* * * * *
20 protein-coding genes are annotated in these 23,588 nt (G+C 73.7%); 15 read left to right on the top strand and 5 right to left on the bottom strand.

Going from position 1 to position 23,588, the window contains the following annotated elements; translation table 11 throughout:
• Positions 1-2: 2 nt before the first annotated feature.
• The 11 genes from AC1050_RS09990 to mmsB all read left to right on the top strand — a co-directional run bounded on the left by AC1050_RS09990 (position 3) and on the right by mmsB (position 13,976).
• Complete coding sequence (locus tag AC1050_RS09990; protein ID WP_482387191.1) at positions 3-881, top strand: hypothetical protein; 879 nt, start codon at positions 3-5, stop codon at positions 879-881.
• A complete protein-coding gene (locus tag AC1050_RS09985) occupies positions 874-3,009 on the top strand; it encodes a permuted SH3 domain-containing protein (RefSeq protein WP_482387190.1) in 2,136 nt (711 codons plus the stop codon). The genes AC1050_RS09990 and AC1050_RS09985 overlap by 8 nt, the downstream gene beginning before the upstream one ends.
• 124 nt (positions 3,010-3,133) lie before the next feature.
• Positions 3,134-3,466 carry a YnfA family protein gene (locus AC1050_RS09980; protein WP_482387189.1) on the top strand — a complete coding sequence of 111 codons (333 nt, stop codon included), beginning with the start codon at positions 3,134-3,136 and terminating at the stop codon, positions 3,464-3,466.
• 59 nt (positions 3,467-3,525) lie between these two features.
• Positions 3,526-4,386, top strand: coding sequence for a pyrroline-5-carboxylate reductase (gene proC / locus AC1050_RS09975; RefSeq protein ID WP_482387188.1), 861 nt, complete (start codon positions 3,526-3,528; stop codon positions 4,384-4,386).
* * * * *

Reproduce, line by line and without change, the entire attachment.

20 protein-coding genes are annotated in these 23,588 nt (G+C 73.7%); 15 read left to right on the top strand and 5 right to left on the bottom strand.

Going from position 1 to position 23,588, the window contains the following annotated elements; translation table 11 throughout:
• Positions 1-2: 2 nt before the first annotated feature.
• The 11 genes from AC1050_RS09990 to mmsB all read left to right on the top strand — a co-directional run bounded on the left by AC1050_RS09990 (position 3) and on the right by mmsB (position 13,976).
• Complete coding sequence (locus tag AC1050_RS09990; protein ID WP_482387191.1) at positions 3-881, top strand: hypothetical protein; 879 nt, start codon at positions 3-5, stop codon at positions 879-881.
• A complete protein-coding gene (locus tag AC1050_RS09985) occupies positions 874-3,009 on the top strand; it encodes a permuted SH3 domain-containing protein (RefSeq protein WP_482387190.1) in 2,136 nt (711 codons plus the stop codon). The genes AC1050_RS09990 and AC1050_RS09985 overlap by 8 nt, the downstream gene beginning before the upstream one ends.
• 124 nt (positions 3,010-3,133) lie before the next feature.
• Positions 3,134-3,466 carry a YnfA family protein gene (locus AC1050_RS09980; protein WP_482387189.1) on the top strand — a complete coding sequence of 111 codons (333 nt, stop codon included), beginning with the start codon at positions 3,134-3,136 and terminating at the stop codon, positions 3,464-3,466.
• 59 nt (positions 3,467-3,525) lie between these two features.
• Positions 3,526-4,386, top strand: coding sequence for a pyrroline-5-carboxylate reductase (gene proC / locus AC1050_RS09975; RefSeq protein ID WP_482387188.1), 861 nt, complete (start codon positions 3,526-3,528; stop codon positions 4,384-4,386).